We took five with author L.J.M. Owen ahead of her publicity workshop for writers, a weekend intensive over 8-9 April. L.J. will help you create a personal publicity strategy to ensure your work finds its audience.
Can you tell us a little bit about your writing background?
It’s rather mixed. I began as a strictly academic writer, wrangling data and statistics into meaningful explanations of archaeological research. After that I spent years drafting urgent public service briefs and preparing detailed legislative instructions. Give me a research topic and I’ll have a paper on it to you by 9am tomorrow!
The creative side of my writing blossomed recently. I had oodles of archaeological information whirling around my head, a passion for promoting women in history and in STEM and a deep-seated love of food, cats and cosy mysteries. I decided to bring them together in a series of Canberra crime novels: Dr Pimms, Intermillennial Sleuth. That meant studying creative writing.
My day job involved long office hours, so a regular course wasn’t an option. I fell back on cramming skills learned as a student. Moments of waiting for a phone call or sitting in a doctor’s office became opportunities to study plot, character, storyworld or theme. Ideas for the series sprang to mind continually. I jotted them down, joined them up and wove them together to complete my first book.
One self-published work, two traditionally published novels and a shift to freelancing later, and writing has taken over. This move is heartily endorsed by my feline overlords as I’m now at home fulfilling what is apparently my true purpose in life: cat recliner.
Do you find promoting your work to be one of the hardest parts of being a writer?
Absolutely. Before I launched my first novel on Kickstarter (a crowdfunding website) I thought I had finished the hard yards—writing the actual book. I was mistaken. It became apparent that the toughest job a writer faces is promoting their work to readers.
I threw myself into publicising that first book with a vengeance, thinking I just had to apply myself. The more effort I put in the greater the pay off, surely? Unfortunately not. Book promotion is not always logical or straightforward. In the beginning I probably made every mistake there is to make on Facebook and Twitter, felt overwhelmed by media interviews and became increasingly exhausted.
After three cycles of book promotion and heading into a fourth, however, it’s becoming easier. I’ve sampled most of the publicity options available to authors on a limited budget and have designed a strategy that works for me. I anticipate promoting my books will continue to be hard work, but every time I hear from a new Dr Pimms fan, it’s all worth it.
Can you share a couple of invaluable pointers for the authors who are struggling in the wild world of book promotion?
Number one: it’s okay if you find it hard or bewildering. The majority of writers I’ve spoken to find self-promotion difficult. Most authors would prefer to write books, not tell strangers about them. It’s natural to find promotion challenging.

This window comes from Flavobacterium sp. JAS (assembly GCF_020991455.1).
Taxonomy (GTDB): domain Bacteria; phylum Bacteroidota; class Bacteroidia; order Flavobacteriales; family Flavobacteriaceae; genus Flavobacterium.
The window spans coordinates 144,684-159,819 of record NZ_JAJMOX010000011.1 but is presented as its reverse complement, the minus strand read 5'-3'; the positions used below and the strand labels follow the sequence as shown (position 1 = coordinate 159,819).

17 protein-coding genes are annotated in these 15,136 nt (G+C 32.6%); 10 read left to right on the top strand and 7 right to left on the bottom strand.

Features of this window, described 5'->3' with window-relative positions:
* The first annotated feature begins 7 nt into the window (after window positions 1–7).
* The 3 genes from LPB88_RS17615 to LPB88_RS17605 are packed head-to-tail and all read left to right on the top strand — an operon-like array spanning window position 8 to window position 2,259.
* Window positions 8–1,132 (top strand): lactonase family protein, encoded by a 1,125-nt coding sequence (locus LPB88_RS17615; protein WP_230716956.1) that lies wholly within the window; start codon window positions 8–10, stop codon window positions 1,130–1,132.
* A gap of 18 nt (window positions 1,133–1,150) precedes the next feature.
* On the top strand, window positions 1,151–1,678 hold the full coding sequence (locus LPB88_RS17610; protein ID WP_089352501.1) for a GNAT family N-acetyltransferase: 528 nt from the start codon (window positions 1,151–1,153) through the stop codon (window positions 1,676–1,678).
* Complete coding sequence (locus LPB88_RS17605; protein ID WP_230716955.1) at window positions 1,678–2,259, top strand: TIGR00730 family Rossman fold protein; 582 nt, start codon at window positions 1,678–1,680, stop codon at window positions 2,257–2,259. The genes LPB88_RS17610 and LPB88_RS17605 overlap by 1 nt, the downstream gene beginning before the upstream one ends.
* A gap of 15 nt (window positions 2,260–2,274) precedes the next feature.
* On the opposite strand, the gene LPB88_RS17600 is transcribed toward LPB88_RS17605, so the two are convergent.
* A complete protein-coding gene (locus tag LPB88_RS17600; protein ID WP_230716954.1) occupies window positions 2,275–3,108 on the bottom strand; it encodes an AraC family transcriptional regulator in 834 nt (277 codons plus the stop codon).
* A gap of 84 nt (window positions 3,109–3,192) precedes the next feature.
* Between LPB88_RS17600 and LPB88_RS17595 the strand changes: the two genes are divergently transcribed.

Number two: your time is precious. As important as it is to develop a publicity strategy that works for you, it’s equally important to identify activities that don’t work. For example, if you’ve given Twitter a red hot go and decided you really don’t like it, then don’t keep using it. Instead, invest your time and energy in an item from your publicity plan that you find rewarding.
As a self-confessed introvert, how do you get past your fear of public speaking?
Prepare, prepare, prepare! Once I feel prepared I can stand up in front of an audience with confidence. Before my first few book events and media appearances I practiced speeches and mock interviews until the words flowed naturally.
I don’t prepare to the same extent these days, but I still experience ‘introvert hangovers’. After too much socialising or extroverting—especially when I’m the focus of an event—I need personal space for several hours to recharge my batteries. To begin with, I fought the need for this quiet time, but now it’s become part of a lovely post-public speaking ritual.
What can writers expect from your upcoming book publicity intensive at the ACT Writers Centre on 8 & 9 April?
The aim is for each attendee to complete the workshop armed with their own publicity strategy and the necessary knowledge to implement it. It’s important that each person’s plan fits in with their available time, energy, money and what they are prepared to do.
We’ll break down the main activities available to a local author in terms of social media and digital marketing, bookseller and library events and traditional media. I’ll walk through the challenges, pros, cons and potential pay-offs of each activity and give examples throughout. I’d particularly like to help other writers skip over mistakes I made in the early days of promoting my work.
Book promotion is hard, yes, but it doesn’t have to be bewildering. After this publicity intensive, writers can approach publicising their own books with confidence.
Dr L.J.M. Owen escapes dark and shadowy days as a public servant by exploring the comparatively lighter side of life: murder, mystery and forgotten women’s history.
A trained archaeologist and qualified librarian with a PhD in palaeogenetics, L.J.’s Dr Pimms, Intermillennial Sleuth series has been described as ‘the thinking person’s cosy mystery’.
L.J. launched the first novel in the series, Olmec Obituary, on a crowdfunding website in late 2014. It was picked up by a publisher just five days later. Described as “the thinking person’s cosy mystery”, Olmec Obituary won a Highly Commended at the 2016 ACT Writing and Publishing Awards.
Book Two in the series, Mayan Mendacity, hit shelves in November 2016.